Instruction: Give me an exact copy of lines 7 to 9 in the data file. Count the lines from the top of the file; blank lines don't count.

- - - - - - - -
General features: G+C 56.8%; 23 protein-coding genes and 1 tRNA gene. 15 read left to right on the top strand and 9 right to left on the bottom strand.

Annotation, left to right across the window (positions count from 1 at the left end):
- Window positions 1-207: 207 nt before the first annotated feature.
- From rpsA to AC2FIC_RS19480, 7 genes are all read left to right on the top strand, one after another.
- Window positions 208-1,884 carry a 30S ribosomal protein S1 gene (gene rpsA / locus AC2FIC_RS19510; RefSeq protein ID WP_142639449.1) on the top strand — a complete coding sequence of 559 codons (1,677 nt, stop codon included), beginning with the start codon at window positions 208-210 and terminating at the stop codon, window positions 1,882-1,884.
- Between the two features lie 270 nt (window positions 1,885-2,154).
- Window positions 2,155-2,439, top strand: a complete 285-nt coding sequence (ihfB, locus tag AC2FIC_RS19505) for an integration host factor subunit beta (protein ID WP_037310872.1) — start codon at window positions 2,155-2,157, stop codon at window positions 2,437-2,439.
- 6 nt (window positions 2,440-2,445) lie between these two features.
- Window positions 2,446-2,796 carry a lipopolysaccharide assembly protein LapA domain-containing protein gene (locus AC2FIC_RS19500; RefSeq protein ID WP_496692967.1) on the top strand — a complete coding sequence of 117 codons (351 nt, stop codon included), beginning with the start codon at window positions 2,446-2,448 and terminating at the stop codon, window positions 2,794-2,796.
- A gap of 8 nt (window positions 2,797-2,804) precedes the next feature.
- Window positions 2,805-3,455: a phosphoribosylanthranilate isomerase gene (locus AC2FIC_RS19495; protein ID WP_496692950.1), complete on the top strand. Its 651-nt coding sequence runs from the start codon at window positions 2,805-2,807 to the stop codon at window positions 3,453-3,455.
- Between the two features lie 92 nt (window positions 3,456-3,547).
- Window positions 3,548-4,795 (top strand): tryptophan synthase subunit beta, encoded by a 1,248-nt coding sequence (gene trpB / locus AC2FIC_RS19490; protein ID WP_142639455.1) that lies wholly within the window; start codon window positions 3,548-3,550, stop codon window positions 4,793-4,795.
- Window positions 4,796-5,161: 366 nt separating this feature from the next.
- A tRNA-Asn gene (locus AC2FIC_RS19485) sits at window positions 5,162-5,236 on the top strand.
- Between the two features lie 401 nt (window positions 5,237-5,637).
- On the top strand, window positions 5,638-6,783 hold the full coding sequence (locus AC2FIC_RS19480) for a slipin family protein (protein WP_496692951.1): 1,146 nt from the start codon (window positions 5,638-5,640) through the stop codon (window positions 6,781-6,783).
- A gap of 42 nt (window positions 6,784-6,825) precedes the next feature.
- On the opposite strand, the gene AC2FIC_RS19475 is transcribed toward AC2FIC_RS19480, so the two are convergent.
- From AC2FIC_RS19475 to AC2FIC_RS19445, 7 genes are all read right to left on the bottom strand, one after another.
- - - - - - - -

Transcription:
- Window positions 2,155-2,439, top strand: a complete 285-nt coding sequence (ihfB, locus tag AC2FIC_RS19505) for an integration host factor subunit beta (protein ID WP_037310872.1) — start codon at window positions 2,155-2,157, stop codon at window positions 2,437-2,439.
- 6 nt (window positions 2,440-2,445) lie between these two features.
- Window positions 2,446-2,796 carry a lipopolysaccharide assembly protein LapA domain-containing protein gene (locus AC2FIC_RS19500; RefSeq protein ID WP_496692967.1) on the top strand — a complete coding sequence of 117 codons (351 nt, stop codon included), beginning with the start codon at window positions 2,446-2,448 and terminating at the stop codon, window positions 2,794-2,796.